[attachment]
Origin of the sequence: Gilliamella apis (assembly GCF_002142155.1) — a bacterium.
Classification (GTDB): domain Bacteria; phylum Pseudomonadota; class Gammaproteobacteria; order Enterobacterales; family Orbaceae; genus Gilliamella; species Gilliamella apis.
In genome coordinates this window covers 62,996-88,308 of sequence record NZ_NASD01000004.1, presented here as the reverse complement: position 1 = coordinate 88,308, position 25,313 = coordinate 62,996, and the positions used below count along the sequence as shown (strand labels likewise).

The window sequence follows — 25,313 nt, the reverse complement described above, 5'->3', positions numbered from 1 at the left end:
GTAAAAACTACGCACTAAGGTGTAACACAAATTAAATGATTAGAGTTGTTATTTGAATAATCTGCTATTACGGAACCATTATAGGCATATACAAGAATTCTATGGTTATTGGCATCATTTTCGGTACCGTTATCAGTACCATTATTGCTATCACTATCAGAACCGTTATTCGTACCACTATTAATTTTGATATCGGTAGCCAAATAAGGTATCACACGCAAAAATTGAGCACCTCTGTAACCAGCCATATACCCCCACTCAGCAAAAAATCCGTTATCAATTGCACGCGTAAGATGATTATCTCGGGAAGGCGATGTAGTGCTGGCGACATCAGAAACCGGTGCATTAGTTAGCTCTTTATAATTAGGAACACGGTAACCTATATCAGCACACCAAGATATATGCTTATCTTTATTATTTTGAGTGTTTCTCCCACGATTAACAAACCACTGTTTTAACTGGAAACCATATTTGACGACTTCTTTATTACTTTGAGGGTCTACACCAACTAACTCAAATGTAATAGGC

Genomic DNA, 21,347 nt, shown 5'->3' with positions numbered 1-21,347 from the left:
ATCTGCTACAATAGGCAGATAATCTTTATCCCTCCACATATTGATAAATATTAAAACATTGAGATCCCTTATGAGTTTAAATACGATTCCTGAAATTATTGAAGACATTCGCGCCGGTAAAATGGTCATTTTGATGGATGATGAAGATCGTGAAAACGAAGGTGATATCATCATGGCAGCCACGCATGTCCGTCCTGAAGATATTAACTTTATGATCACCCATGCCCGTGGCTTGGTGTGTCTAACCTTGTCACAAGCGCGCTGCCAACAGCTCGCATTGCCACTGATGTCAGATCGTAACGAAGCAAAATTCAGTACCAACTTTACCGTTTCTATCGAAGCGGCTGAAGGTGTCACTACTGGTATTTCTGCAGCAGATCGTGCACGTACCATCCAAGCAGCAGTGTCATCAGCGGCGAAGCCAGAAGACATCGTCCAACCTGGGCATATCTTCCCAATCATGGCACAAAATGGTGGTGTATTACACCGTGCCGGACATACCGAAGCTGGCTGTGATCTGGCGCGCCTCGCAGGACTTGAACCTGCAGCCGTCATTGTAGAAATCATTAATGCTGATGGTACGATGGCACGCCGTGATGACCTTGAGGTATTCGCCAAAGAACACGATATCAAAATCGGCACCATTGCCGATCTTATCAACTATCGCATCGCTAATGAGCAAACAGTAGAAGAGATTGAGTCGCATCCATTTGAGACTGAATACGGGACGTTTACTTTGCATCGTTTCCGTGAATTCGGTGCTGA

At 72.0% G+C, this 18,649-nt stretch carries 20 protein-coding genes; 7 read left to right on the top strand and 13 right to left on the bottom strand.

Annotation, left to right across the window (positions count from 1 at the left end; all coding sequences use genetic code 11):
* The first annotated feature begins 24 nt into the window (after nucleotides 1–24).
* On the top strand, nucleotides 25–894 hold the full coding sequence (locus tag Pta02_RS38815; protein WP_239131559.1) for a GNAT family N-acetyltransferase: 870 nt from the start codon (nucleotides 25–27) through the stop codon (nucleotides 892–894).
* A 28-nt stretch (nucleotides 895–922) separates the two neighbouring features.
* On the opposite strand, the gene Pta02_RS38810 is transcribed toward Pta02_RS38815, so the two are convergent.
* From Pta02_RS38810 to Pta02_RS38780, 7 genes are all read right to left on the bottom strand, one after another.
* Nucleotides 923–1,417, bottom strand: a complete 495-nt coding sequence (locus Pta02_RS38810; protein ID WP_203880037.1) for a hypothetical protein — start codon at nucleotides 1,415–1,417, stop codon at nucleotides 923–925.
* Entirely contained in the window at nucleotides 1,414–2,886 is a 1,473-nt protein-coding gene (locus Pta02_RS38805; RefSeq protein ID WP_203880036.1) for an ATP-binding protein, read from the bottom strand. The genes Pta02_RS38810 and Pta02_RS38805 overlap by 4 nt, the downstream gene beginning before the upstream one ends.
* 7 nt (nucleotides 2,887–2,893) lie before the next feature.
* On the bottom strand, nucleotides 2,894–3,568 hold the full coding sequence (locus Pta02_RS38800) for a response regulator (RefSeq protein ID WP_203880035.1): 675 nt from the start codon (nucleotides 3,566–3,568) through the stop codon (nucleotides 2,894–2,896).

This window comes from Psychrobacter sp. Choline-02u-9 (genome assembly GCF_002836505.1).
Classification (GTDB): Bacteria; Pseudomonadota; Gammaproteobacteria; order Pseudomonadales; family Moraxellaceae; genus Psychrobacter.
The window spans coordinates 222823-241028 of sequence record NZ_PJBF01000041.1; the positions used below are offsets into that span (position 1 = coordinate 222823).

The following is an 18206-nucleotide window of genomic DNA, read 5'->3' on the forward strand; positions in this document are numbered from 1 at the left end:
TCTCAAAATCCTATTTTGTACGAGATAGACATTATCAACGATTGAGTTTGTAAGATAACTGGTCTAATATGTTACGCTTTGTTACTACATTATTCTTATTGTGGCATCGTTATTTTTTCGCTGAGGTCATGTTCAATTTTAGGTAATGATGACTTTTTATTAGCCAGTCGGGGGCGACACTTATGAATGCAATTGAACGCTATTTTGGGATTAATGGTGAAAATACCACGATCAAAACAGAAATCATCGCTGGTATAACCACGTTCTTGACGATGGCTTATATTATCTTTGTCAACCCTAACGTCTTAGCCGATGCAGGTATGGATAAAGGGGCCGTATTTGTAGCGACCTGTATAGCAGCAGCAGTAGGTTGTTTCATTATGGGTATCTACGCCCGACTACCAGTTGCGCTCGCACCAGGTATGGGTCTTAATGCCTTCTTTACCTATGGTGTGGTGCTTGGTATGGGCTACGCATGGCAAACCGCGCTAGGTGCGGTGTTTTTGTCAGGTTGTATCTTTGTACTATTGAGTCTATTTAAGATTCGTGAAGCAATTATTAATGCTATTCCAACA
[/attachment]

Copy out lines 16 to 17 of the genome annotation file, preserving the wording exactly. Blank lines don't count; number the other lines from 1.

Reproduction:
* Entirely contained in the window at nucleotides 1,414–2,886 is a 1,473-nt protein-coding gene (locus Pta02_RS38805; RefSeq protein ID WP_203880036.1) for an ATP-binding protein, read from the bottom strand. The genes Pta02_RS38810 and Pta02_RS38805 overlap by 4 nt, the downstream gene beginning before the upstream one ends.
* 7 nt (nucleotides 2,887–2,893) lie before the next feature.